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A New Year and New Technology

January 11, 2012 Leave a comment

Happy New Year!

With a new year here, I’ve been thinking about ways to expand my skill set and the technologies to learn more about in 2012.  As I’m still a data guy at heart, it should be no surprise that the technologies that interest me are related to data and databases.

MongoDB

I hoping to do a lot of work with MongoDB this year.  In the past, I’ve played around with it some, but it looks as if there will be at least one project at work that will let me get some deep experience using MongoDB.  I’m currently reading “MongoDB: The Definitive Guide” by Kristina Chodorow and Michael Dirolf and am really enjoying it.  Based on what I’ve read so far, I would say this is one of those classic O’Reilly books: specialized, but so well-written that you almost forget that you’re reading something highly technical.

Hadoop

I attended a number of talks at QCon SF back in November and one topic that recurred frequently was how companies are using Hadoop.  It seemed as if every presenter described how their company is finding a way to use at least part of the Hadoop ecosystem.  And Hadoop is truly that: an entire ecosystem, encompassing not only the core project, but also Pig, ZooKeeper, Mahout, HBase, and still others.  You can find more information at the Apache Hadoop project page.  I’m hoping to get a proof-of-concept cluster up and running by the middle of the year.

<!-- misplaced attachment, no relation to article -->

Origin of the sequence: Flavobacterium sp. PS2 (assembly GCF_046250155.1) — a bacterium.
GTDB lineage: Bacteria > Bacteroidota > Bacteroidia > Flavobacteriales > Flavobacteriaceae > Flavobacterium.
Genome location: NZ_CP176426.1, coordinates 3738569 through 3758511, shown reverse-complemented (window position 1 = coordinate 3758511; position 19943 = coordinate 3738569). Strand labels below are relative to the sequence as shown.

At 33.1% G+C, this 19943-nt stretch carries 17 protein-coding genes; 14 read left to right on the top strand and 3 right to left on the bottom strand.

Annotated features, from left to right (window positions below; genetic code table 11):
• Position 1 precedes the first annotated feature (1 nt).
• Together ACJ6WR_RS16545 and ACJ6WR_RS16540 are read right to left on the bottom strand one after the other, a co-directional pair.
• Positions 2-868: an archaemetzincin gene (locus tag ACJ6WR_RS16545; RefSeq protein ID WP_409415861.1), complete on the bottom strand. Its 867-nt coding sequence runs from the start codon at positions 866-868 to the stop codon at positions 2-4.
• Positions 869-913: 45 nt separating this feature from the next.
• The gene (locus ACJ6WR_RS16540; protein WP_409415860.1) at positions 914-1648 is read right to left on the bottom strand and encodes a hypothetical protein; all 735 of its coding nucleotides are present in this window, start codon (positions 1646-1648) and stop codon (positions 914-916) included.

Lucene/Solr

Full-text search technology falls into an area that, like MongoDB, I have had some exposure to in the past, but would like very much to learn more about.  I’m planning to spend some time this year on Lucene first, and then move onto the search server, Solr.  I’m fortunate to have some colleagues with a lot of experience in this area, and I intend to mine their knowledge whenever possible.

XML

I believe that those of us steeped in the relational database world can take a great step toward a more data architect mindset by having a deep understanding of XML and its related technologies.  My plan this year to is to get a firmer understanding of XML, XPath, XSLT, XML Schema, etc.  I’ve done quite a bit of work with XML in the past, but this has typically been in relation to Oracle’s handling of XML documents within the database.  I want to gain a broader understanding.

Of course JSON is coming on strong in supplanting XML in some of its previous strongholds.  For example, MongoDB’s data model relies on JSON-formatted documents.

This seems like enough to keep me busy outside of my day job for one year!

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Book Review: “HBase: The Definitive Guide” by Lars George (O’Reilly Media)

October 5, 2011 Leave a comment

Summary

(Disclosure: O’Reilly Media provided me with a free ebook copy of this book for the purposes of this review. I have done my best not to let that influence my opinions here.)

When a book bills itself as “The Definitive Guide,” well, that’s a tall order to fill. But, except for updates as new releases of HBase roll out, I can’t imagine another book surpassing this one by Lars George.